Peter F Hamilton is the reason I read science fiction and the first novel in the Commonwealth Saga, Pandora’s Star, got me hooked on sci-fi back in 2004. Judas Unchained is the sequel and conclusion to the Commonwealth Saga, and weighs in at a hefty 960 hardback pages. I’ve read this one probably four or five times now since release and each time I enjoy it just as much, but I also have some of the same issues with it that I did the first time I read it back in 2005.
I must admit that when I started Judas Unchained I felt that the pacing was slightly out of kilter – not wrong, just slow compared to the high octane ending of the threads in Pandora’s Star. It becomes clear fairly quickly that we’re not going to get constant space battles and Prime fighting in this book, but more of an investigative story while guerrilla warfare tackles the Primes on the planets they invaded. The main focus of Judas Unchained is of revelations, the Starflyer being primary among these. Once it became clear at the end of Pandora’s Star that the Starflyer was indeed real and that Paula Myo was a believer of this, events started taking a turn towards finding just how much influence it has on Commonwealth society.
The threads that follow the more traditional space opera route are very compelling. As we join the mercenaries drafted to take the fight to the Primes on the Lost23 planets we get some great down and dirty fighting and tactics. This also leads onto some very interesting moments and the discovery that they make is a nice way to see a different point of view and get some more understanding of the invasion and the Primes. The space battles are equally amazing and a particular scene is one of my favourite – unfortunately it’s way to spoilerific for this review! Suffice to say that the elusive Hell’s Gateway is discovered and that the Primes have continued their industrial output with thousands of ships at their disposal. Not only that, but with both humanity and Primes relying on their deadly superweapons (nova bomb and flare bomb respectively) the stakes are raised considerably from humanity’s point of view.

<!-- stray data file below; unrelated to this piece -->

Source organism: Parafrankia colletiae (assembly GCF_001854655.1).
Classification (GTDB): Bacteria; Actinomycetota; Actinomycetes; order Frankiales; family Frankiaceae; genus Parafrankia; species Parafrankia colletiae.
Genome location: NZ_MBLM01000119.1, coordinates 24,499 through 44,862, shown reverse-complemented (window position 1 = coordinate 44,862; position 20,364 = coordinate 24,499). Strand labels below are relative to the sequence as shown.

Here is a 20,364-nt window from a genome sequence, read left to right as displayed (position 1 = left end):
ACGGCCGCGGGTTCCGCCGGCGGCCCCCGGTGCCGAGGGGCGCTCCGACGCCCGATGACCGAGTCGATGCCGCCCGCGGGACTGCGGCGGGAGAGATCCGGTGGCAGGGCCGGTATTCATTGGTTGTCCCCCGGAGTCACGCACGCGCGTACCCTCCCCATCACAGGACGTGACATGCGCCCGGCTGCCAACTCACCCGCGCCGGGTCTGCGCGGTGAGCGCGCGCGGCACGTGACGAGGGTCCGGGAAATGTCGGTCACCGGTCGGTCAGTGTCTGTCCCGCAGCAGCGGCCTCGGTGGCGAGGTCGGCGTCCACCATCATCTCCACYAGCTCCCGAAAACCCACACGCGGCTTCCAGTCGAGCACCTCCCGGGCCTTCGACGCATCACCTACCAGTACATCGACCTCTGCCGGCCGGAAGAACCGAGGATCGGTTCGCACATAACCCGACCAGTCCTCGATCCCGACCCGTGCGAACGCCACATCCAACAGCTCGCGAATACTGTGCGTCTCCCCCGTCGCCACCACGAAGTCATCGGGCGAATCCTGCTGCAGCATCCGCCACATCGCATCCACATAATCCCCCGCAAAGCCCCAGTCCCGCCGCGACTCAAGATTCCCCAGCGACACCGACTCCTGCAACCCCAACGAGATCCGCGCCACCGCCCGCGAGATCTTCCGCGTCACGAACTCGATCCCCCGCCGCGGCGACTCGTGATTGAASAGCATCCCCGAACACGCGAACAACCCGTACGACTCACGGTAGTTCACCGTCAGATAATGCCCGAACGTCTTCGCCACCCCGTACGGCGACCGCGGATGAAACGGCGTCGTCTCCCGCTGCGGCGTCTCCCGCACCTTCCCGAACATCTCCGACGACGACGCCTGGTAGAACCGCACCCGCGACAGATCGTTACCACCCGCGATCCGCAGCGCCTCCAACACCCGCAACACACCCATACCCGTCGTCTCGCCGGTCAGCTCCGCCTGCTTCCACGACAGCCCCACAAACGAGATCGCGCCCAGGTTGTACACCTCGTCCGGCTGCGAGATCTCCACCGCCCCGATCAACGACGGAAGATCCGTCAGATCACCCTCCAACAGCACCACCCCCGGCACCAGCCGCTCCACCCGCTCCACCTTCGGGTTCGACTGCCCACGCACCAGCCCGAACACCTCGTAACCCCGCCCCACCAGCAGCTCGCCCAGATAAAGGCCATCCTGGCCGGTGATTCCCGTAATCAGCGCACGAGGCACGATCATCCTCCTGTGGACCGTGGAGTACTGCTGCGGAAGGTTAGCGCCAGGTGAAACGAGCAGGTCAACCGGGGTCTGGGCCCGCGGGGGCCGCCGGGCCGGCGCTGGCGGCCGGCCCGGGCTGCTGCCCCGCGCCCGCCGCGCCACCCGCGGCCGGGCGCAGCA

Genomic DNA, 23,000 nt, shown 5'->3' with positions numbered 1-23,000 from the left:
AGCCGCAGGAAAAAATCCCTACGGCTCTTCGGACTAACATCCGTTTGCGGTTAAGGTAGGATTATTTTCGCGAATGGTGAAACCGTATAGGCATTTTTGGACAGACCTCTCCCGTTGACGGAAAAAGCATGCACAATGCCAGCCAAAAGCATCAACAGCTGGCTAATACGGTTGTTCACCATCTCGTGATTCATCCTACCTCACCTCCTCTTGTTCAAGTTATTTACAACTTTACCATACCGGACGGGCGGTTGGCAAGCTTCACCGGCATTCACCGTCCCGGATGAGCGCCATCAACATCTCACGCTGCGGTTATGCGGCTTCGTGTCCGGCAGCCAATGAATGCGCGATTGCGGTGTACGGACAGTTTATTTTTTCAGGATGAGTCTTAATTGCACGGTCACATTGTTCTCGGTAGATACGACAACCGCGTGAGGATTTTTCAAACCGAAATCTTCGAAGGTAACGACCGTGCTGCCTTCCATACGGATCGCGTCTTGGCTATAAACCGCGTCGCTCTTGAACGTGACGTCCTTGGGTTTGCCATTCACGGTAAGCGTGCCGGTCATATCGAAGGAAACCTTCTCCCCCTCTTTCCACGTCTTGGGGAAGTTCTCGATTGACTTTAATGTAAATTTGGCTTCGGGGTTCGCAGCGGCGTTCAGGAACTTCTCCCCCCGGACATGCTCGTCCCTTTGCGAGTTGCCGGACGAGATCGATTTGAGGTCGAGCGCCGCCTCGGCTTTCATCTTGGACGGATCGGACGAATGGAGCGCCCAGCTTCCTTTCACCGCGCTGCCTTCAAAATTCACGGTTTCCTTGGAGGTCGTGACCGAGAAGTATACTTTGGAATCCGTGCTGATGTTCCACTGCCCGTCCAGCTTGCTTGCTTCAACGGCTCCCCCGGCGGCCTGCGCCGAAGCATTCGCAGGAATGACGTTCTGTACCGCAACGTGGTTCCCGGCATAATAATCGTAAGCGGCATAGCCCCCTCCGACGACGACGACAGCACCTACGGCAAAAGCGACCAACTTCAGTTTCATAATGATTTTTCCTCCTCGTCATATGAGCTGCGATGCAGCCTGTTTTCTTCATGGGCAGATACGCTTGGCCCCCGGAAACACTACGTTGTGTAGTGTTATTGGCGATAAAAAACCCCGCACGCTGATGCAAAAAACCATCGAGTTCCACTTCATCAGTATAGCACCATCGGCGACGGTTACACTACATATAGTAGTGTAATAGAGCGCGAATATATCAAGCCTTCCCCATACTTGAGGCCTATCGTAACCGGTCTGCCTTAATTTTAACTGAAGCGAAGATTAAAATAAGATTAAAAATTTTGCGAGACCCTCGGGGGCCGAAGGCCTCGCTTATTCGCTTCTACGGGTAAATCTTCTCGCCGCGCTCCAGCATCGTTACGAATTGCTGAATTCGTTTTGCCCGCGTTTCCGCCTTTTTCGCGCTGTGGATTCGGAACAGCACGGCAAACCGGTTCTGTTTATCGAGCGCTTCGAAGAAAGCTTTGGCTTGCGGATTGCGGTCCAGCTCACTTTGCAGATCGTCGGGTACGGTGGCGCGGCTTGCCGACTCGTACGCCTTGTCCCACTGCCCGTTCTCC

The characters once again get a chance to shine in Judas Unchained. We’ve already followed them throughout Pandora’s Star, and although there are a couple more characters this time around it’s a joy to read them. I won’t list them all (I’d end up writing an essay!), but the main characters – Paula, Ozzie, Nigel, Adam, and Bradley – all step up their game and each is totally believable in their given situations. There is a big difference between each of these characters and this makes them all unique and allows us to see things from different viewpoints throughout. No change really from Peter’s other books in this respect, and once again he delivers them with style.
When I first read Judas Unchained I had a couple of issues with it, although after a few re-reads they are not as large anymore. The main problem I had was the extraordinarily long Starflyer chase. I look at this thread of the novel and I can understand why it happened as it did, I can appreciate the duplicity involved by those in service to the Starflyer and I can see the reasoning of why the setup to Far Away is like it is, but it doesn’t stop the story getting slightly bogged down with it. This one issue has a knock on effect and changes the whole pacing of Judas Unchained. Pandora’s Star was a novel that had a good build up followed by excellent payoff. Rather than the refined, action packed and quick paced sequel I was expecting I found one that was slightly bloated and inconsistent in its pacing. It’s a real shame this is the case as these could have been two novels that give a shining example of the genre, instead Judas Unchained lowers the overall impact and leaves you feeling a little underwhelmed despite the strong finish.
So, what worked in Judas Unchained was the action, the investigation, and the intrigue that we’re put through while reading it. The characters are as good as ever and Peter has done a very good job with the justifications of the way the plot evolves and is tied up. It’s a pity that the slightly overlong length and pacing issues lowered my satisfaction, but combined with Pandora’s Star this is an example of great worldbuilding and an intricate plot – definitely a recommended duology.